Trace that pornoviolence back to 'Bonnie and Clyde'

David R. Boldt

August 04, 1993|By David R. Boldt

THE current society-wide awakening to the pernicious effects of what Tom Wolfe has termed "pornoviolence" on television and in the movies raises a number of questions, such as, "What took us so long?"

And, "Where did we go wrong?"

I have a theory on the latter that may, in turn, possibly shed some light on the former. Specifically, I think we went wrong with the release of "Bonnie and Clyde" 26 years ago, in August of 1967.

I don't have a lot of convincing research to back this up. Certainly I had no clear realization when it first came out that "Bonnie and Clyde" was the first in a wave of movies that came to the screen immediately after Hollywood's self-policing apparatus was dismantled in 1966, intent on exploring the outer reaches of the envelope in terms of depicting violence and sex.

And I had no idea that 1967 would be the year cited by chroniclers of Hollywood as the year in which the movie industry lost its hold on the American mass audience. Average weekly attendance at movies dropped from 38 million in 1966 to just under 18 million in 1967 -- and never really came back.

All I knew the first time I saw it was that "Bonnie and Clyde" was a malignantly manipulative movie -- and that all the other people in the theater around me seemed to be eating it up. I can actually recall thinking to myself at the time, "This is it. We've had it."

And I still do.

The movie was a sensation back then. Time magazine called it "the movie of the decade," and it was nominated for 10 Oscars that year (though it won only two relatively minor awards).

It was the story of two Depression-era bank robbers, Clyde Barrow and Bonnie Parker, who set off on a crime spree through the Middle West for fun and profit. "We're Bonnie and Clyde," they informed strangers. "We rob banks."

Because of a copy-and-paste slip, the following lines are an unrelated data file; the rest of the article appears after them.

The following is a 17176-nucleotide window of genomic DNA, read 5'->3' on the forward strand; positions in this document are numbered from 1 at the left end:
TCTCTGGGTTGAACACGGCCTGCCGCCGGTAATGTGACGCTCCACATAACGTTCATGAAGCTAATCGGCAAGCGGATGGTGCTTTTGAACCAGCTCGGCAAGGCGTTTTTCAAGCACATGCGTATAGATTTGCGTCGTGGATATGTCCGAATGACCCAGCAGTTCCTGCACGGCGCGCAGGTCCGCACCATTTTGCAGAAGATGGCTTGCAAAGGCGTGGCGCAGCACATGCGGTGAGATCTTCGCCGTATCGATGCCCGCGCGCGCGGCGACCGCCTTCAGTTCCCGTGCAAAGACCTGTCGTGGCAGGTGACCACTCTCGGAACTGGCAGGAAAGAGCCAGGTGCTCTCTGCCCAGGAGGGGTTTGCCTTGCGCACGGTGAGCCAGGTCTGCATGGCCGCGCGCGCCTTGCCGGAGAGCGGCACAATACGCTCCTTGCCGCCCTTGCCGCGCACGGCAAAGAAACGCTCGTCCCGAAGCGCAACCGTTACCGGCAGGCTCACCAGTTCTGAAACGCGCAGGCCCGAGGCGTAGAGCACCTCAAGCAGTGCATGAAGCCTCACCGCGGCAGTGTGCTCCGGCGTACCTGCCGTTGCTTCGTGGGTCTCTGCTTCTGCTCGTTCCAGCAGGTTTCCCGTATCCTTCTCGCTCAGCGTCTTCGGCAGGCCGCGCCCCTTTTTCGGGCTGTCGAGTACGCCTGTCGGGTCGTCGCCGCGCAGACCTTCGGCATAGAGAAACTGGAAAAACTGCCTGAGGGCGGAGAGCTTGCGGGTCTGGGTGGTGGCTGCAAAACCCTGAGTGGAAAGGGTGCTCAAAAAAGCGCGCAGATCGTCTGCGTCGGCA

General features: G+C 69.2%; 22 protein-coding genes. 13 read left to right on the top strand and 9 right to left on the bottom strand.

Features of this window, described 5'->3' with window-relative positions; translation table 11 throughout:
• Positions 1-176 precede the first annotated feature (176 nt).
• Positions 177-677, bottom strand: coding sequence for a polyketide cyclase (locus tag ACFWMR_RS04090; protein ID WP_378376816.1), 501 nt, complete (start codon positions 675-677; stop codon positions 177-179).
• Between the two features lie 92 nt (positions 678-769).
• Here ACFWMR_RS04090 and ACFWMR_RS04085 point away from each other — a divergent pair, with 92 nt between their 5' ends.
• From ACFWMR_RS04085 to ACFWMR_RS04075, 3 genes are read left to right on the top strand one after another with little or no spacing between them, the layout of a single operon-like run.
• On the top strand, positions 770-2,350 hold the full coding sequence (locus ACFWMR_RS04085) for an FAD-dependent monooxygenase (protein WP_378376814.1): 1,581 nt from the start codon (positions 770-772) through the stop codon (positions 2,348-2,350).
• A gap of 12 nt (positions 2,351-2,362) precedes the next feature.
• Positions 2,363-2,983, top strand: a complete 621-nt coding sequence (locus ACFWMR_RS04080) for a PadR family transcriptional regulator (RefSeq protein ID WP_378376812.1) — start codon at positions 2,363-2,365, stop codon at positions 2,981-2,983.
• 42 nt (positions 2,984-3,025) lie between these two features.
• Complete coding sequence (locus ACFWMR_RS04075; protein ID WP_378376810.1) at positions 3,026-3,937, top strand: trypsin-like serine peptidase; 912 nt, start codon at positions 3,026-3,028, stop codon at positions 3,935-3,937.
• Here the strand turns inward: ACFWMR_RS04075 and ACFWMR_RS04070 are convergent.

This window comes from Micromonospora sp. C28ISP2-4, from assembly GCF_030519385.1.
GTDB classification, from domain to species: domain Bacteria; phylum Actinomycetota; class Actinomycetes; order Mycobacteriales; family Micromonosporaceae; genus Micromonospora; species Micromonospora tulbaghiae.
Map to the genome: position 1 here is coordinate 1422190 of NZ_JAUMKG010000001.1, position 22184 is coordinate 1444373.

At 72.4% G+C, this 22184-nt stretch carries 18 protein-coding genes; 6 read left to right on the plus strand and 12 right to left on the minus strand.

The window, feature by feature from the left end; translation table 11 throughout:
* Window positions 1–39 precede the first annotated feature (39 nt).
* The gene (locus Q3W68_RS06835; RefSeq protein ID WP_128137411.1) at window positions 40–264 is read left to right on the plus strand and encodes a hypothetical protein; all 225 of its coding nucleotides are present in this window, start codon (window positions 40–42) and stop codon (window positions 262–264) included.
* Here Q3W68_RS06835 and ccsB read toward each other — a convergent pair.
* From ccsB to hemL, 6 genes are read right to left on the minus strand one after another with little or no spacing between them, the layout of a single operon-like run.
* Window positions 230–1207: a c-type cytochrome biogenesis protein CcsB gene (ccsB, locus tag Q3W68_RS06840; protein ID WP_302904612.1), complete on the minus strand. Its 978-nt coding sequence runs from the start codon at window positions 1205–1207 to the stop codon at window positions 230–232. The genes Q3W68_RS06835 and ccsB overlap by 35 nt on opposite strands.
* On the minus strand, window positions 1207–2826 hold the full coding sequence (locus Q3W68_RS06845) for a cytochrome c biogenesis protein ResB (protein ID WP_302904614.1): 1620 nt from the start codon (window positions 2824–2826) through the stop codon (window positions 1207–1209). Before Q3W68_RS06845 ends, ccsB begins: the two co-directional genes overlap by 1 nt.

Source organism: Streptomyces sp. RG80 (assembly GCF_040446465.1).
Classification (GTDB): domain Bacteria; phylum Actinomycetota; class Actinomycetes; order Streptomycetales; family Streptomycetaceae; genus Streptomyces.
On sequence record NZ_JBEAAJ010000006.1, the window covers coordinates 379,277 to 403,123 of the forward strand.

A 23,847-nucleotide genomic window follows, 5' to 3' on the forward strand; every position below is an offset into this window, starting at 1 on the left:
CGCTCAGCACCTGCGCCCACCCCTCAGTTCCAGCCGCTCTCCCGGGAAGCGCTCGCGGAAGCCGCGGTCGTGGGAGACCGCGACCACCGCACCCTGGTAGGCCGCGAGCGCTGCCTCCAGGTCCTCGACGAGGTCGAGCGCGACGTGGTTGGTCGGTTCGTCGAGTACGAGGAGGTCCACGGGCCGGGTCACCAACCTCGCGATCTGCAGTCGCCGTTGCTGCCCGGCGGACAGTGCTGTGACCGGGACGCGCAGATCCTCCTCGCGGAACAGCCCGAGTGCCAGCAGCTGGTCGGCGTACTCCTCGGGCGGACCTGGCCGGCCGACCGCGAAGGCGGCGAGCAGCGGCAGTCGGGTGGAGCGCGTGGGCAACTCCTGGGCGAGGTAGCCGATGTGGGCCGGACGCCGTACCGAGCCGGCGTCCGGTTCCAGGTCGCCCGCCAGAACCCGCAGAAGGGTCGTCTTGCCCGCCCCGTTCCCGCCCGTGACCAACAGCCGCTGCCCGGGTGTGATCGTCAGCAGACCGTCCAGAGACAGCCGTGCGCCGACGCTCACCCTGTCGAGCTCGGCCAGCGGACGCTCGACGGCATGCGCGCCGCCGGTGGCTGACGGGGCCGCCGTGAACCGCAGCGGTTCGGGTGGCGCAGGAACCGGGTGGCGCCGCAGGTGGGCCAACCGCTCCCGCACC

Aside from the tone of cheerful amorality, there is the gore. When a bank teller makes the tactical error of hopping on the running board of Bonnie and Clyde's getaway car, Clyde shoots him in the face -- and the camera freezes the explosion of blood.

The dead teller then -- literally -- disappears from the screen and one never hears again about the consequences of his death, or the deaths of any of the dozens of other victims the Barrow gang dispatches. The entire film is told from the point of view of the criminals.

The motif is simple. First, a member of the gang is depicted in as cloyingly sympathetic a scene as possible -- playing parlor games, bickering over domestic matters, eating a chicken dinner, discussing his or her troubled youth. (In one particularly touching episode, filmed with gauzy softness, the gang has a sun-drenched picnic with Bonnie's poor old mom.)

Then, in the next scene, that member for whom the greatest sympathy has been built is blown to kingdom come (or permanently maimed) by the unseen forces of The System.

In the climax of the film, Bonnie and Clyde are shown happily sharing an apple as they motor back to their hideout, while conversing about the possibility of perhaps going straight.